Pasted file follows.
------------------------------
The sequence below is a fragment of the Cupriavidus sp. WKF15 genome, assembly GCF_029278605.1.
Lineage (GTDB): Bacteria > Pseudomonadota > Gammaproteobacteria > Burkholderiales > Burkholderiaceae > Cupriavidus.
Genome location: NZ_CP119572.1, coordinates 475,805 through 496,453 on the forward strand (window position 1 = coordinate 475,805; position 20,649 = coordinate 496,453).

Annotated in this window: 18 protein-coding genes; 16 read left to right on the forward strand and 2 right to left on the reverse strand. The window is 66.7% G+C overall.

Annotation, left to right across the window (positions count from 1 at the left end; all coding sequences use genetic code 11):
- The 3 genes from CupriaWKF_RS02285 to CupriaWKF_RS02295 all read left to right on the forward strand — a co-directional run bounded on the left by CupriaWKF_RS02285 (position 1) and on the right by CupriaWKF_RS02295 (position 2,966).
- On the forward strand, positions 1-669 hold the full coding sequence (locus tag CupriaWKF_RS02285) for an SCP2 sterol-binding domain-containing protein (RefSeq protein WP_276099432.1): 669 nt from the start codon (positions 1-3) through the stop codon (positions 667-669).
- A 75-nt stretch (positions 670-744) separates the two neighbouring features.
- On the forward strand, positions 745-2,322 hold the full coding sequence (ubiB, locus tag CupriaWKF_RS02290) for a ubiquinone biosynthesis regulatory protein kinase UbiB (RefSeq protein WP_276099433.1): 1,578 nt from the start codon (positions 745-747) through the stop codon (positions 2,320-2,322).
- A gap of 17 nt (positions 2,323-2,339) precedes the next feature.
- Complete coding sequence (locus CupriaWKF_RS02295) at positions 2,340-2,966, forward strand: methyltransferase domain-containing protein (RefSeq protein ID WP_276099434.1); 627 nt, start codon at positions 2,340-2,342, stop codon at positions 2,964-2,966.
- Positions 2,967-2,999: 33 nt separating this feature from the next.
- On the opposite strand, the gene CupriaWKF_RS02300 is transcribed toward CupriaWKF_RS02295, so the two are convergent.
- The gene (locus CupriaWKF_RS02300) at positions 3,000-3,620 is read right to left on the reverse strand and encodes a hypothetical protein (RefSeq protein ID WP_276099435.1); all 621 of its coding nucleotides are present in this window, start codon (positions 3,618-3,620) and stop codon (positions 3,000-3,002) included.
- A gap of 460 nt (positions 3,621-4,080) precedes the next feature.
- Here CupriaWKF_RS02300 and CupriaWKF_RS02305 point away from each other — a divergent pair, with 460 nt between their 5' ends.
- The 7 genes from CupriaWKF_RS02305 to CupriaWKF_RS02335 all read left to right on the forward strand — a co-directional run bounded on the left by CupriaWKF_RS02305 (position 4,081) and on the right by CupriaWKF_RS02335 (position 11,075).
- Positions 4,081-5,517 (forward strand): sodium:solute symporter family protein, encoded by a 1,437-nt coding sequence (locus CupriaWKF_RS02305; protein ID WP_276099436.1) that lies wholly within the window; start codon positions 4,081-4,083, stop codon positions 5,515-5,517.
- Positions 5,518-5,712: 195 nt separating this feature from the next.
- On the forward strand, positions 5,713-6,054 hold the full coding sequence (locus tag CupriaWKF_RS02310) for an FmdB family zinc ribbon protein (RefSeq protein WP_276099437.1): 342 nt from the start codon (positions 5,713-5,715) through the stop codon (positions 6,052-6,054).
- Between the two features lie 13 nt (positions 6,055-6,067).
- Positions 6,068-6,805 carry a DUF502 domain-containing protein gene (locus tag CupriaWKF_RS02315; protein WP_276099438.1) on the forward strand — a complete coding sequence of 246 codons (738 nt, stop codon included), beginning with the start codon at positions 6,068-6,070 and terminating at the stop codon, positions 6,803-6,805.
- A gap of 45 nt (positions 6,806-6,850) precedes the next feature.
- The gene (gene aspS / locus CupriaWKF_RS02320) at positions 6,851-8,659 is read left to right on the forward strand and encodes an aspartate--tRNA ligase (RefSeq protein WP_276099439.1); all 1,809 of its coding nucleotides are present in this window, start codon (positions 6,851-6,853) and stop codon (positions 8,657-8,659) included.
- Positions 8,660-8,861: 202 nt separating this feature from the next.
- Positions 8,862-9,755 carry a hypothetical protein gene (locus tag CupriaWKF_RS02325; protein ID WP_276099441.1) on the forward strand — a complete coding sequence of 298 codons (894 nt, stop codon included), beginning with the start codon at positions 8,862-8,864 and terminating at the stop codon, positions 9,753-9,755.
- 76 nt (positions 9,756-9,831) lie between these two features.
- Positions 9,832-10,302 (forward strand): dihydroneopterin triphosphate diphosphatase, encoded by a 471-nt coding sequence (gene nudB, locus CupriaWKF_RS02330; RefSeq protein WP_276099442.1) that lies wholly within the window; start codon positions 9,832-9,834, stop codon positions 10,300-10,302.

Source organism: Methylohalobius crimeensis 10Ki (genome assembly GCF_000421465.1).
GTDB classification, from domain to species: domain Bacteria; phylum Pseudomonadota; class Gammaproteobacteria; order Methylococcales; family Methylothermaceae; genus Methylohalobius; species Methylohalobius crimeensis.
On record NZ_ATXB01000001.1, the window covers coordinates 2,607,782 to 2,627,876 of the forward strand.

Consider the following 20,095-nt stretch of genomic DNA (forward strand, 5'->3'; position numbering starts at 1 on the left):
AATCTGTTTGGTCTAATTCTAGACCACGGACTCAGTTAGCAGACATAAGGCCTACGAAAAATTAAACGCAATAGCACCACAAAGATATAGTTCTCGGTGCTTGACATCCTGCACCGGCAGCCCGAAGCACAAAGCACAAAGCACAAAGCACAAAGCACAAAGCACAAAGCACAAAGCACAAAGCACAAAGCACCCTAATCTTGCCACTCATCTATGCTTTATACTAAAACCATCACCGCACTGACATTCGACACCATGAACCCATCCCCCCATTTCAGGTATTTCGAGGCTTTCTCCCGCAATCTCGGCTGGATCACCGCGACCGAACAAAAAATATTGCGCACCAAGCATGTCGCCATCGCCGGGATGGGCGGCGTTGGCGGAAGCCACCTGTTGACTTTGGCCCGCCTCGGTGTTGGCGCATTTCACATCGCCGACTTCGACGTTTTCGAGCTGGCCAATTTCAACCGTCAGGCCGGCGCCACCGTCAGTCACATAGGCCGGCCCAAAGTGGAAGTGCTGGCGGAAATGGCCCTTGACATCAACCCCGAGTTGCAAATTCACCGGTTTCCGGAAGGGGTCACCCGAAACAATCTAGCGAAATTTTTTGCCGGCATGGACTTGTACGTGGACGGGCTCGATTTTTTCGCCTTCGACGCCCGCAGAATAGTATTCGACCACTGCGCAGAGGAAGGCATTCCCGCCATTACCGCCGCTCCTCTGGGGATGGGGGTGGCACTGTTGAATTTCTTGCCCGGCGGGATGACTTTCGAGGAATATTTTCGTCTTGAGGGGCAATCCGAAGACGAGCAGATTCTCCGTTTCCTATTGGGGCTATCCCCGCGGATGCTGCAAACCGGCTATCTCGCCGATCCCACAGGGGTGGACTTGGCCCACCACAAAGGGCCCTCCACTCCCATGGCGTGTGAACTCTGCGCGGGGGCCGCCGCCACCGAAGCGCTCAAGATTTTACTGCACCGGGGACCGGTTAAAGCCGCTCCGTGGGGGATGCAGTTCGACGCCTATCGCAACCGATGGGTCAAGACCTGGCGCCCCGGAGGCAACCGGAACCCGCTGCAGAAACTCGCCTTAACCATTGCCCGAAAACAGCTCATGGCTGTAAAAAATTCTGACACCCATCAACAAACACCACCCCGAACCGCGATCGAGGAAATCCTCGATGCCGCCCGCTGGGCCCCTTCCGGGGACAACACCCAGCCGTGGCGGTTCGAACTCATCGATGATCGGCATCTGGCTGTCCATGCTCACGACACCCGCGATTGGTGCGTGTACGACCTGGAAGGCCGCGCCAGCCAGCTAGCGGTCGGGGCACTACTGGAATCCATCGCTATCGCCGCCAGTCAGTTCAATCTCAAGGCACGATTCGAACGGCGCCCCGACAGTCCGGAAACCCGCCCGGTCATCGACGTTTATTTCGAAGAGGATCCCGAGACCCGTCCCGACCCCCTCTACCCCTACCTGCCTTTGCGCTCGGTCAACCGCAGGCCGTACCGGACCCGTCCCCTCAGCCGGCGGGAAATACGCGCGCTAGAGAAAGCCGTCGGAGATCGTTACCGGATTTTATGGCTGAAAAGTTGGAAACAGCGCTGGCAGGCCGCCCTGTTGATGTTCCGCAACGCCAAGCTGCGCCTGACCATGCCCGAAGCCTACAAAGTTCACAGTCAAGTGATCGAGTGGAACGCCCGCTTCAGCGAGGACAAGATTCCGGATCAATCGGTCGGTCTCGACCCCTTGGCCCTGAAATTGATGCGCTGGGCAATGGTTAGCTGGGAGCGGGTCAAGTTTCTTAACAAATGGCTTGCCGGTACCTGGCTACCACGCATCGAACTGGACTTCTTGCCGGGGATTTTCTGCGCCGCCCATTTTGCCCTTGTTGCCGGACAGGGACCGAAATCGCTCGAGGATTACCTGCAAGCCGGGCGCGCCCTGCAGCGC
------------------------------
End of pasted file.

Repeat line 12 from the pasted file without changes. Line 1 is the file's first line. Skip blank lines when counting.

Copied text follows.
- Positions 2,967-2,999: 33 nt separating this feature from the next.